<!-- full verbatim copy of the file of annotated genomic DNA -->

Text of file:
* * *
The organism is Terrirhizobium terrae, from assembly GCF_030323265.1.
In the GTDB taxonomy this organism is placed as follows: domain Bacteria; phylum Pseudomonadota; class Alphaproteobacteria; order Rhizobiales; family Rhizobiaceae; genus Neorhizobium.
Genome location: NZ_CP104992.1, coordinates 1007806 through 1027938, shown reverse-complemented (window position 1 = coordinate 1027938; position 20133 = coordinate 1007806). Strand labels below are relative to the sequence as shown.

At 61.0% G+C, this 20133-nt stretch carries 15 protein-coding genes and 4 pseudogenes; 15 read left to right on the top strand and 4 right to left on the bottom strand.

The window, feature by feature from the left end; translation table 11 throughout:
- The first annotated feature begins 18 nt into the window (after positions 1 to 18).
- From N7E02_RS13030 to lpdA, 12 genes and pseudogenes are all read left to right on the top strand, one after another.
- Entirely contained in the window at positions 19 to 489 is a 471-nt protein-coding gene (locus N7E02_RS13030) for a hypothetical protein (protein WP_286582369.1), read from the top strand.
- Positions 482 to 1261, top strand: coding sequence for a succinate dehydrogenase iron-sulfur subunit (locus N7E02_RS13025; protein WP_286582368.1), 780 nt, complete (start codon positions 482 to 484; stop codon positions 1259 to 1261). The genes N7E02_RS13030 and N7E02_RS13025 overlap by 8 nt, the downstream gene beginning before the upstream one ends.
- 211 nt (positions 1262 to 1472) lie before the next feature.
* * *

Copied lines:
The organism is Terrirhizobium terrae, from assembly GCF_030323265.1.
In the GTDB taxonomy this organism is placed as follows: domain Bacteria; phylum Pseudomonadota; class Alphaproteobacteria; order Rhizobiales; family Rhizobiaceae; genus Neorhizobium.
Genome location: NZ_CP104992.1, coordinates 1007806 through 1027938, shown reverse-complemented (window position 1 = coordinate 1027938; position 20133 = coordinate 1007806). Strand labels below are relative to the sequence as shown.

At 61.0% G+C, this 20133-nt stretch carries 15 protein-coding genes and 4 pseudogenes; 15 read left to right on the top strand and 4 right to left on the bottom strand.

The window, feature by feature from the left end; translation table 11 throughout:
- The first annotated feature begins 18 nt into the window (after positions 1 to 18).
- From N7E02_RS13030 to lpdA, 12 genes and pseudogenes are all read left to right on the top strand, one after another.
- Entirely contained in the window at positions 19 to 489 is a 471-nt protein-coding gene (locus N7E02_RS13030) for a hypothetical protein (protein WP_286582369.1), read from the top strand.
- Positions 482 to 1261, top strand: coding sequence for a succinate dehydrogenase iron-sulfur subunit (locus N7E02_RS13025; protein WP_286582368.1), 780 nt, complete (start codon positions 482 to 484; stop codon positions 1259 to 1261). The genes N7E02_RS13030 and N7E02_RS13025 overlap by 8 nt, the downstream gene beginning before the upstream one ends.
- 211 nt (positions 1262 to 1472) lie before the next feature.